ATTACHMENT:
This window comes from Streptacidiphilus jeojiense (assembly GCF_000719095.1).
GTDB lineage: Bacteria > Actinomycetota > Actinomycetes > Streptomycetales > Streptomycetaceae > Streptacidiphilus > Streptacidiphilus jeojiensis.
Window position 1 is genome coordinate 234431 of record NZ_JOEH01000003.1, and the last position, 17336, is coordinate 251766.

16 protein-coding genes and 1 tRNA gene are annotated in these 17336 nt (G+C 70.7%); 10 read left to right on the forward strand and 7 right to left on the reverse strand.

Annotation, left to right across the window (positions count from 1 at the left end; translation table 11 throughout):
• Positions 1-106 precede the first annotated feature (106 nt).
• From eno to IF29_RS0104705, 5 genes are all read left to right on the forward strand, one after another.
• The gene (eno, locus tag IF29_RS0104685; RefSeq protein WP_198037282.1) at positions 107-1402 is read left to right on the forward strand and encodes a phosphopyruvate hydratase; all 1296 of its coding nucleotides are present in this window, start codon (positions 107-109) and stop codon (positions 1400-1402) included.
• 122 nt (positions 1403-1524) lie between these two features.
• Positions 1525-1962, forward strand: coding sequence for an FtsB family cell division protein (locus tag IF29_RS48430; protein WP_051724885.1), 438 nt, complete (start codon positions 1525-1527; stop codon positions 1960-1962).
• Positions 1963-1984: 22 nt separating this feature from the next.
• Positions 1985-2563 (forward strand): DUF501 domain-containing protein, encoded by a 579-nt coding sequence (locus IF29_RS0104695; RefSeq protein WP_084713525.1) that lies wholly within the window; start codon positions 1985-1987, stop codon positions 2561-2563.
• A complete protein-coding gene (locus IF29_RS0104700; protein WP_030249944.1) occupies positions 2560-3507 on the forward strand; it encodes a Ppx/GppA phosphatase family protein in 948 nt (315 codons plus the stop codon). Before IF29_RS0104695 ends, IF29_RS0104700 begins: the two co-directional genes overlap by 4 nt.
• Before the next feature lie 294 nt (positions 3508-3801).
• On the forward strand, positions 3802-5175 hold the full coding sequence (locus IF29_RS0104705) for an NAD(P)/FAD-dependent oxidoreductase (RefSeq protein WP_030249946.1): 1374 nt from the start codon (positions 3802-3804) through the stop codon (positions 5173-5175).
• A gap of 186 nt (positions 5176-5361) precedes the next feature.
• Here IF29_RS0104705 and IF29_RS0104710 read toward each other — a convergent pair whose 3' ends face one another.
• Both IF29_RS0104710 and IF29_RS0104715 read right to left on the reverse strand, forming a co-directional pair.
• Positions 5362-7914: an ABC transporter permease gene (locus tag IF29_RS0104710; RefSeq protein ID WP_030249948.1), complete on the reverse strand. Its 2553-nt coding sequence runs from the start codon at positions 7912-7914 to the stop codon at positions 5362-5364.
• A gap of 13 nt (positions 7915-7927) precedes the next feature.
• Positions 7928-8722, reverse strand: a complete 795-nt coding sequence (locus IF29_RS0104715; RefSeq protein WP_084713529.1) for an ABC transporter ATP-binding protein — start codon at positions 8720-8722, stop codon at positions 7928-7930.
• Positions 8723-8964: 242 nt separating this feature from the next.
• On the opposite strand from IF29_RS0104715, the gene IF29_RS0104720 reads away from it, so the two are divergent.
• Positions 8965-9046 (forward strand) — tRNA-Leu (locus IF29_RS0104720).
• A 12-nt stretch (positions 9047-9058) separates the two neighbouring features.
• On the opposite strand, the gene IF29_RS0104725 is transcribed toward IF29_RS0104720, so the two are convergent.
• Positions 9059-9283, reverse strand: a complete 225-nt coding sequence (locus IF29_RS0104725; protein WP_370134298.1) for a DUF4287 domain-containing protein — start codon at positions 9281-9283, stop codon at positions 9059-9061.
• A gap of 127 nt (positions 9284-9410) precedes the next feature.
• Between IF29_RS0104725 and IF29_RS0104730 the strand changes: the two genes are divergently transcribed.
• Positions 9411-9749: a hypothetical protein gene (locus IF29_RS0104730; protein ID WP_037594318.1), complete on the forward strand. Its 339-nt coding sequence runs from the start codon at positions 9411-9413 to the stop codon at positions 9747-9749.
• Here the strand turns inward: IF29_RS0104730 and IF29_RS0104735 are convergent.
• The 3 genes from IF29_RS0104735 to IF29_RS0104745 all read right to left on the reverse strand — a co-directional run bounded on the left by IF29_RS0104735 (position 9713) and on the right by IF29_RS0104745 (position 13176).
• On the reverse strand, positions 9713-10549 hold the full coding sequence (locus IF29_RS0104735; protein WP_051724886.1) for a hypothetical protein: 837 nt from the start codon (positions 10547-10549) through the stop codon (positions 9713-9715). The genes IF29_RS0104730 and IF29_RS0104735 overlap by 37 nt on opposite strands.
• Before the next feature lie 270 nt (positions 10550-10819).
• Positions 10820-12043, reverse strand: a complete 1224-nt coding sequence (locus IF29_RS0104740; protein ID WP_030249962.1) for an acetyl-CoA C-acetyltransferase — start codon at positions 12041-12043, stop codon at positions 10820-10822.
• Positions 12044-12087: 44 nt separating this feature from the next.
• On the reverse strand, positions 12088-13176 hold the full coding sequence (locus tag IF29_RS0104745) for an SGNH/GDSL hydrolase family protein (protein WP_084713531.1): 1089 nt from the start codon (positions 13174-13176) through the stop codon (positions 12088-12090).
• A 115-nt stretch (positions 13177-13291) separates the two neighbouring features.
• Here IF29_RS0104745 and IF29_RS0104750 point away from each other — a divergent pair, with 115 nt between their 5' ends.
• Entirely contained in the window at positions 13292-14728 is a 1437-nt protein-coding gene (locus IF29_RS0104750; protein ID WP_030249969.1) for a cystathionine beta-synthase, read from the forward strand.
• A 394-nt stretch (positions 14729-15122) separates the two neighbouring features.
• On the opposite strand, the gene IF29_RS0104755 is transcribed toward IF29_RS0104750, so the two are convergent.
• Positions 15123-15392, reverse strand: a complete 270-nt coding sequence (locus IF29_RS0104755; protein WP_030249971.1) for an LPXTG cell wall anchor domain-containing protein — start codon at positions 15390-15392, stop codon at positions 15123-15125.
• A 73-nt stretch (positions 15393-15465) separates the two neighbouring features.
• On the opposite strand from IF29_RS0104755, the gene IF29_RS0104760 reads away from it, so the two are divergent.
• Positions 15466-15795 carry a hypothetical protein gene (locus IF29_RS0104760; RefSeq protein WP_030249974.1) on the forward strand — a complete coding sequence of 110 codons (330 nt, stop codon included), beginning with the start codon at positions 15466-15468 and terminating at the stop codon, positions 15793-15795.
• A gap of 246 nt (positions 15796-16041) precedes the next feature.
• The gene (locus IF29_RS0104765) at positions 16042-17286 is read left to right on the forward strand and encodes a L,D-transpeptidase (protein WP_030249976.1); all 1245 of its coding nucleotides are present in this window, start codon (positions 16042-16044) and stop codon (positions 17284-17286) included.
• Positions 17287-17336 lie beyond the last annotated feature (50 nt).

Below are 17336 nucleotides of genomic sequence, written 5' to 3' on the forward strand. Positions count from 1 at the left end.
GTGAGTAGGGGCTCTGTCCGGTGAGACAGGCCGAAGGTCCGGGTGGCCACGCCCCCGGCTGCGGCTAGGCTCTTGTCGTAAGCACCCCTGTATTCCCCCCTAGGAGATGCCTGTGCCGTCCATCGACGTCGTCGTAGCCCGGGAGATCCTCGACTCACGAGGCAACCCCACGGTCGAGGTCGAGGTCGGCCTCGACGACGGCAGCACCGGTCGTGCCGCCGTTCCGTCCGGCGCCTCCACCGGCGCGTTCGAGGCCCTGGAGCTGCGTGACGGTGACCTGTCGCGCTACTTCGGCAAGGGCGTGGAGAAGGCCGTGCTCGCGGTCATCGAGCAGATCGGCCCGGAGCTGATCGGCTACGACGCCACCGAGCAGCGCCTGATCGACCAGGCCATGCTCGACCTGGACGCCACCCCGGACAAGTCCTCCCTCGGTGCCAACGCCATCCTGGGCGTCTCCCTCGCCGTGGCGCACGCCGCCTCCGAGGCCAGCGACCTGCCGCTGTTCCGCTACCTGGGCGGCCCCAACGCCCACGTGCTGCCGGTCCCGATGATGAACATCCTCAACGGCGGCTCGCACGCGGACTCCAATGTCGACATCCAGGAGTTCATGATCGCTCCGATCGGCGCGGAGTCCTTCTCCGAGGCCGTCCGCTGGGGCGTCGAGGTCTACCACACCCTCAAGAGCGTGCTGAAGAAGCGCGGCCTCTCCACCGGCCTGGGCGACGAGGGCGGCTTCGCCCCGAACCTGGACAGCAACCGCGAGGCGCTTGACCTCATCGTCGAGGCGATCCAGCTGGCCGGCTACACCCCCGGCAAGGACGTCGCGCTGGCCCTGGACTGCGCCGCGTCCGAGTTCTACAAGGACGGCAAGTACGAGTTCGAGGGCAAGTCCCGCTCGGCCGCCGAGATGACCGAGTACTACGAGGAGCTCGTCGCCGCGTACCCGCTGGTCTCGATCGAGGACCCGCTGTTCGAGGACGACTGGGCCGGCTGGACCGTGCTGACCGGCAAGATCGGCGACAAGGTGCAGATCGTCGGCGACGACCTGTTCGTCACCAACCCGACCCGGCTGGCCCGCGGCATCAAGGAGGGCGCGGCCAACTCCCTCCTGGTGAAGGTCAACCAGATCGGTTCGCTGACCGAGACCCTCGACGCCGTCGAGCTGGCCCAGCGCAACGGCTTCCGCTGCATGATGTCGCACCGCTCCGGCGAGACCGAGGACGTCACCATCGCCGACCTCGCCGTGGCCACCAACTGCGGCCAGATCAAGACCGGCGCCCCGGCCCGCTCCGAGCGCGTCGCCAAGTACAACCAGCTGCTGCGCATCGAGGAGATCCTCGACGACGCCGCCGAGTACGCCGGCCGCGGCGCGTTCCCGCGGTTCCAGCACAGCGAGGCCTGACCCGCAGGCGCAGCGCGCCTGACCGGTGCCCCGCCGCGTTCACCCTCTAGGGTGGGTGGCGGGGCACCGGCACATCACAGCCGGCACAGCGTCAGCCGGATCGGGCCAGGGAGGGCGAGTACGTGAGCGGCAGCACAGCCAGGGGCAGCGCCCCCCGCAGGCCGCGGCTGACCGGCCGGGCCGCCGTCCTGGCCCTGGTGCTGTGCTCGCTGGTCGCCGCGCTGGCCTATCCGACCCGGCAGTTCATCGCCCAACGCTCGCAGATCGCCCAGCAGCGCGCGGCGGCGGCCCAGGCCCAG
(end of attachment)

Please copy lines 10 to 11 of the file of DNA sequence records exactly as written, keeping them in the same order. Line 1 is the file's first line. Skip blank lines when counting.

• Positions 1525-1962, forward strand: coding sequence for an FtsB family cell division protein (locus tag IF29_RS48430; protein WP_051724885.1), 438 nt, complete (start codon positions 1525-1527; stop codon positions 1960-1962).
• Positions 1963-1984: 22 nt separating this feature from the next.